I’ve been rereading the Yarn Harlot’s blog archives because I’ve had a lot of timeline-critical knitting to do and wanted something I can read without my hands, and something that comes up occasionally is the importance of producing a fabric that will wear well —  something with the spring and swagger that we like in knitting, and that won’t become saggy baggy elephant pants two washes into its lifespan. And unfortunately, I suspect that’s where we’re going.

So I have two options:

  1. Unravel, buy some other yarn, and knit the Pinoli that my little heart craves so earnestly. One with woolly bounce and rad contrast facings. (I’ve also seen someone on Ravelry made one without the stitch pattern and with a squirrel/heart motif instead and I WANT IT.)
  2. Finish, buy some other yarn, and knit the Pinoli that my little heart etc., and quietly consign the first incarnation to charity.
  3. Finish, and by some miracle, find myself in love with it.

While I kinda hope number 3 is what will happen, I suspect number 1 is where we’re headed. I need to figure it out soon, though: I’m getting knitter’s block. It’s like reader’s block, where the one thing you should be reading isn’t at all interesting and you don’t want to read it. So you read nothing. I’m not knitting anything (socks notwithstanding) because I’m not knitting Pinoli.

An odd thing about me (and there are many): I have a mild tendency to anthropomorphise damn near everything. So when I was photographing my Pinoli-in-progress for this post…I felt guilty. So here’s my final prediction: I’ll keep at it now, finish it somewhat resentfully, wear it three times out of guilt and then banish it to the bottom of my drawers until I next have a clear out.

Heck. Pass me my Bendigo Woollen Mills sample card, would ya?

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The Earth turns and I’m on it.

That sounds like a big, momentous opening, but seriously: this year is so far like being strapped to a rocket and it’s both exhilarating (WHEE WHERE ARE WE GOING) and astonishing (who strapped me to a rocket?). I have more work going on than I have in any other year as a freelancer (for the first quarter, anyway), I’m teaching yoga again, I’m knitting up a storm and slowly rehabilitating two quasi-feralised cats: there’s a lot goin’ on.

Did I mention I’ve given up carbs?

Goddamn it, yep. And…I’m really sorry about this…but it’s a bit great. Not in a “whoa, everything I eat is amazing!” way, obviously, because I’m not eating noodles anymore. But (and I didn’t want to admit this either) the difference in how I feel is noticeable. And the difference in M is just incredible. Whereas he was losing whole afternoons before we gave up carbs (I’m not kidding: there have been days where, if we needed to go out, I had to drive because he was so foggy and sleepy), he’s now charging through the days on full throttle, sleeping like a champion and changing the world for the better. It’s awesome. But I tell you what, mates: I’m super glad that we started the whole carb-free shebang last year. This year has been whiplash after whiplash, ever since…like, November? I don’t think I’d be able to get through it if I was still jonesing for udon. As it stands, we’re both tougher than ever, living off cheeses and cream and lashings of olive oil.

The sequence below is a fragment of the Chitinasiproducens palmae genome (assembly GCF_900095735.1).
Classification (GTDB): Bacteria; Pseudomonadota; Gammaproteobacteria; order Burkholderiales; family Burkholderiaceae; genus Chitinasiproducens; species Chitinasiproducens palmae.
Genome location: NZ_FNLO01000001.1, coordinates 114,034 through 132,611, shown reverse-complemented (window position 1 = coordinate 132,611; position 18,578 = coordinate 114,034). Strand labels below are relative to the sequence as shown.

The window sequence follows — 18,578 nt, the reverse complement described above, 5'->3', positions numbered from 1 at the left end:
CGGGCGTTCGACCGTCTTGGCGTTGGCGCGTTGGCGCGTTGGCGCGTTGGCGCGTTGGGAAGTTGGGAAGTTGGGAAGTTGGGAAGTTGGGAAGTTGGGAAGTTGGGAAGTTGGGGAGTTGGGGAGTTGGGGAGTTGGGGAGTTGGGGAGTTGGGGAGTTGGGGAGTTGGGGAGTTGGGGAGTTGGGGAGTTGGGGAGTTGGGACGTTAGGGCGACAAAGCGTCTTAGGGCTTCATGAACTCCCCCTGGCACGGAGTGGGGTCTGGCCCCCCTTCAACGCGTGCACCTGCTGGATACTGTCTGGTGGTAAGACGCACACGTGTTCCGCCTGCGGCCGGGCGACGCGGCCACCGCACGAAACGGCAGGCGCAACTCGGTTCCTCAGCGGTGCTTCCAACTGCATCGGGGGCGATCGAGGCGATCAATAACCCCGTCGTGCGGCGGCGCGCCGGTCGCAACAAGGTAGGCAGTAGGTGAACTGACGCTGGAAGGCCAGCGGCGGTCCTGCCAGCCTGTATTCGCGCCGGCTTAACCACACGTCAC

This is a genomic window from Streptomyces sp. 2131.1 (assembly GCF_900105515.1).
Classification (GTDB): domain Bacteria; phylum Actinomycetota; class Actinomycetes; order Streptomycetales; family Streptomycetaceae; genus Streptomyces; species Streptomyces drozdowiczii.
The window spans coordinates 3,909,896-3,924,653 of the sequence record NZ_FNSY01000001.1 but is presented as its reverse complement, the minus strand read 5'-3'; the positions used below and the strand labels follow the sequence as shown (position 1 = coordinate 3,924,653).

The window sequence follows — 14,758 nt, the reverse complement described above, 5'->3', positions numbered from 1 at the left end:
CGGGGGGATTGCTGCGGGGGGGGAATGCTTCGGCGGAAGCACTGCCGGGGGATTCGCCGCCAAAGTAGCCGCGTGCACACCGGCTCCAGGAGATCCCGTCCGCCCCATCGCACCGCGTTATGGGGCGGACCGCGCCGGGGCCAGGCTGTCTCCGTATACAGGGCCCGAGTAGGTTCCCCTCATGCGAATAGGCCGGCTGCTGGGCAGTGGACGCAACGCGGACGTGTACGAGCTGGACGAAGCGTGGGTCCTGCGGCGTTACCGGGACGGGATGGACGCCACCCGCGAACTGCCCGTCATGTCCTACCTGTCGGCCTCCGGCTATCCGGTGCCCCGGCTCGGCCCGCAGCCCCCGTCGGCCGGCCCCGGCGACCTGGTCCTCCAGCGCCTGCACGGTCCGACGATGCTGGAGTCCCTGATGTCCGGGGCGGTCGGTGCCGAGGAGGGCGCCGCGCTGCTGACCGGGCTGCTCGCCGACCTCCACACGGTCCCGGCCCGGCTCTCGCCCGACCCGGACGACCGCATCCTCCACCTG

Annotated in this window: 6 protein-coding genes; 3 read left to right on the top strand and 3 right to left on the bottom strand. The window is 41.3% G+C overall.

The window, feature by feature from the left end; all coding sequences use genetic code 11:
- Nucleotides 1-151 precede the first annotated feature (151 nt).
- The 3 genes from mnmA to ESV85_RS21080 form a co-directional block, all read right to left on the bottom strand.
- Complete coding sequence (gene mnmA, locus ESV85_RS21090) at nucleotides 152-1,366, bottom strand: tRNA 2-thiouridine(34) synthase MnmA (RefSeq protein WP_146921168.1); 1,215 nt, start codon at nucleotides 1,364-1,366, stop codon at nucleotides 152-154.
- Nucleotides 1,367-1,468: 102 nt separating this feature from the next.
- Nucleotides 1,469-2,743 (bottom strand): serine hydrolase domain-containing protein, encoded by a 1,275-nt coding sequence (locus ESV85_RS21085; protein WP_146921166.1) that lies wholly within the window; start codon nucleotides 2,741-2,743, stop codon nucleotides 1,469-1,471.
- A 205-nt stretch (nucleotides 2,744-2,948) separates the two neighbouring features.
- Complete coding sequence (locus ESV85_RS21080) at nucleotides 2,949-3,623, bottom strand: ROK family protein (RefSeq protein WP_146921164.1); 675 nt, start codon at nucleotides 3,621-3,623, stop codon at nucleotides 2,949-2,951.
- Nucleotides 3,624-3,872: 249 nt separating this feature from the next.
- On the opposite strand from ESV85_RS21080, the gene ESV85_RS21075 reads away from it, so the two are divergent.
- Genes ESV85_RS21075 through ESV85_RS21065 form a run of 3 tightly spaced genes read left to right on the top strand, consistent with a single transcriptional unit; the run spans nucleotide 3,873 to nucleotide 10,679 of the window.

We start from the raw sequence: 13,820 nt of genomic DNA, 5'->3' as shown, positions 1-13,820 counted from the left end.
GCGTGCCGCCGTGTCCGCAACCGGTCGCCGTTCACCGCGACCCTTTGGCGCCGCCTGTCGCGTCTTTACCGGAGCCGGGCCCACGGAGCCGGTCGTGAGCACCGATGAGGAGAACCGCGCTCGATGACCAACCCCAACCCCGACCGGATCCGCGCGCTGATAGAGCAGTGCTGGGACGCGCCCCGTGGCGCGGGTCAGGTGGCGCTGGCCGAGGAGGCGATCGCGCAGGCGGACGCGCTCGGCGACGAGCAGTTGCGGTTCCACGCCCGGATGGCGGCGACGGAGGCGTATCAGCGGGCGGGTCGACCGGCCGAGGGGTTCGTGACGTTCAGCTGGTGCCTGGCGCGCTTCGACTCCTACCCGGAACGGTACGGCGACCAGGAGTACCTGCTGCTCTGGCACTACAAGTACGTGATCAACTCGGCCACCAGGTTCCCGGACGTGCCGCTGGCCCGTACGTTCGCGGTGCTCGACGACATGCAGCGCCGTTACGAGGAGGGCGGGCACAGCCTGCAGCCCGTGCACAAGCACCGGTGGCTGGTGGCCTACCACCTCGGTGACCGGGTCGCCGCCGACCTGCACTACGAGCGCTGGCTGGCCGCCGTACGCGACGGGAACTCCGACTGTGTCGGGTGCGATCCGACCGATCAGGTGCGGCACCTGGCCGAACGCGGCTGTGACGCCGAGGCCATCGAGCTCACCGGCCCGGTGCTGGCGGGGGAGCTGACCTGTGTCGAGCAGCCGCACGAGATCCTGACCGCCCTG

I’ve also more or less given up Twitter. I loved Twitter, but a lot of the people I follow are (rightly) doing their (completely justified) grieving on Twitter. And a lot of the things that are guaranteed to ruin me, emotionally, for a few days, are popping up with discomfiting frequency in the news. So if you’ve tweeted something cool lately and been eating your heart out because I didn’t fave it, that’s why. For the time being, I’m sticking to Instagram, where the pictures are of knitting and the comments are optional.

So I’m working hard, reading hard (see previous post), avoiding Twitter, and knitting like the clappers.

Another confession: I’ve gone back to working with animal fibres. The reason I say ‘confession’ is that a few years ago I announced on this here self-same blog that I was renouncing animal fibres for a while. And, I’m sorry to say, a lot of the arguments I made then I still believe. But there is nothing like wool. There is nothing on the whole planet like sheep fibre: strong, soft, light, lush, warm, gentle on the hands, water-repellent and self-extinguishing. And here’s the kicker: it’s renewable and biodegradable. Once I realised all the acrylic yarn I’ve ever used is going to be with future generations (not in an heirloom way, but in a caught in the trachea of a sea turtle way), I decided that wasn’t the way I wanted things to roll. So I’m back on the wool and my heavens it is lovely. I’m looking forward to felting me some slippers come this winter, and you would not believe my rate of sock turnout right now.

You’d think with all this going on, I’d be just sitting quietly somewhere, clutching the edge of the furniture and murmuring soothing things like ‘purl two, knit one through the back of the loop’ over and over. As it is, I’m driving into the skid: I’m learning to cook crazy vegetarian low-carb goods, I’m reading poetry, I’m toying with trying my hand at weaving and I’ve taken up fencing lessons. Life wants change to shake things up? Then I’m a polaroid, baby.


The unread book problem

I’m not alone. I know as soon as you saw that title, you were already nodding sadly and thinking ‘same’.

I’ll be honest: in many ways I don’t think of this as a problem. At my last count, I had over 50 unread books waiting for me, in my collection alone. That’s not even counting my unread ebooks, nor is it counting M’s substantial collection that he shares with me because he’s awesome and likes me. 50 books. And not skinny weeny ones: big hearty books that would take me a couple of weeks to read. So that means I have easily more than enough books for a year without buying anymore.